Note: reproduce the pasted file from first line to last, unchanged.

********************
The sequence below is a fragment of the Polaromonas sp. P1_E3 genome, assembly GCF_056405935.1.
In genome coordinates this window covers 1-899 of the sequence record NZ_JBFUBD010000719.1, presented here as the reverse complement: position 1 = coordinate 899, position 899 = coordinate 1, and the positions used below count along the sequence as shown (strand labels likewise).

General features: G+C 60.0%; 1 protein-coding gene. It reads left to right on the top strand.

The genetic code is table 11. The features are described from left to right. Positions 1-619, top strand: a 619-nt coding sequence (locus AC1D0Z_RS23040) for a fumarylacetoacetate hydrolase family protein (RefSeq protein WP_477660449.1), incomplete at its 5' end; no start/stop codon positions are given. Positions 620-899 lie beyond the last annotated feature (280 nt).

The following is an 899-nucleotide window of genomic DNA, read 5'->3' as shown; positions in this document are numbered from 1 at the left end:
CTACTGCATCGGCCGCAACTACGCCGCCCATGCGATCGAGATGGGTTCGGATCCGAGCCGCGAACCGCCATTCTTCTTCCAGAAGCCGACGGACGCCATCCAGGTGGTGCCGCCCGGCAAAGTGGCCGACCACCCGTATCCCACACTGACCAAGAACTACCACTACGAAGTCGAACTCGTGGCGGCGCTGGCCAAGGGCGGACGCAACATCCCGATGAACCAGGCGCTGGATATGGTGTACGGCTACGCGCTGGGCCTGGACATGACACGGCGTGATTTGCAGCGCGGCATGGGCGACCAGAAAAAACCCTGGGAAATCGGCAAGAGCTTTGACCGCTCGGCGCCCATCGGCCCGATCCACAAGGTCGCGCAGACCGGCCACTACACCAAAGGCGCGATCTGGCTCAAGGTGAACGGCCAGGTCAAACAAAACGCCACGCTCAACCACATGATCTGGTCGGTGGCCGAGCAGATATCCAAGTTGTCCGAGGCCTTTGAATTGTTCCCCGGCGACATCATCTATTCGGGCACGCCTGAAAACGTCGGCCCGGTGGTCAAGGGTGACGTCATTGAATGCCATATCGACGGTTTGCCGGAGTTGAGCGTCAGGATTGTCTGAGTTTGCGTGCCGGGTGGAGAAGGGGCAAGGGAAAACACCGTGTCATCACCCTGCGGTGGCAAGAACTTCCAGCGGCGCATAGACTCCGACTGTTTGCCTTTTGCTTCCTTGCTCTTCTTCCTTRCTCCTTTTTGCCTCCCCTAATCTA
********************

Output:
The sequence below is a fragment of the Polaromonas sp. P1_E3 genome, assembly GCF_056405935.1.
In genome coordinates this window covers 1-899 of the sequence record NZ_JBFUBD010000719.1, presented here as the reverse complement: position 1 = coordinate 899, position 899 = coordinate 1, and the positions used below count along the sequence as shown (strand labels likewise).

General features: G+C 60.0%; 1 protein-coding gene. It reads left to right on the top strand.

The genetic code is table 11. The features are described from left to right. Positions 1-619, top strand: a 619-nt coding sequence (locus AC1D0Z_RS23040) for a fumarylacetoacetate hydrolase family protein (RefSeq protein WP_477660449.1), incomplete at its 5' end; no start/stop codon positions are given. Positions 620-899 lie beyond the last annotated feature (280 nt).

The following is an 899-nucleotide window of genomic DNA, read 5'->3' as shown; positions in this document are numbered from 1 at the left end:
CTACTGCATCGGCCGCAACTACGCCGCCCATGCGATCGAGATGGGTTCGGATCCGAGCCGCGAACCGCCATTCTTCTTCCAGAAGCCGACGGACGCCATCCAGGTGGTGCCGCCCGGCAAAGTGGCCGACCACCCGTATCCCACACTGACCAAGAACTACCACTACGAAGTCGAACTCGTGGCGGCGCTGGCCAAGGGCGGACGCAACATCCCGATGAACCAGGCGCTGGATATGGTGTACGGCTACGCGCTGGGCCTGGACATGACACGGCGTGATTTGCAGCGCGGCATGGGCGACCAGAAAAAACCCTGGGAAATCGGCAAGAGCTTTGACCGCTCGGCGCCCATCGGCCCGATCCACAAGGTCGCGCAGACCGGCCACTACACCAAAGGCGCGATCTGGCTCAAGGTGAACGGCCAGGTCAAACAAAACGCCACGCTCAACCACATGATCTGGTCGGTGGCCGAGCAGATATCCAAGTTGTCCGAGGCCTTTGAATTGTTCCCCGGCGACATCATCTATTCGGGCACGCCTGAAAACGTCGGCCCGGTGGTCAAGGGTGACGTCATTGAATGCCATATCGACGGTTTGCCGGAGTTGAGCGTCAGGATTGTCTGAGTTTGCGTGCCGGGTGGAGAAGGGGCAAGGGAAAACACCGTGTCATCACCCTGCGGTGGCAAGAACTTCCAGCGGCGCATAGACTCCGACTGTTTGCCTTTTGCTTCCTTGCTCTTCTTCCTTRCTCCTTTTTGCCTCCCCTAATCTA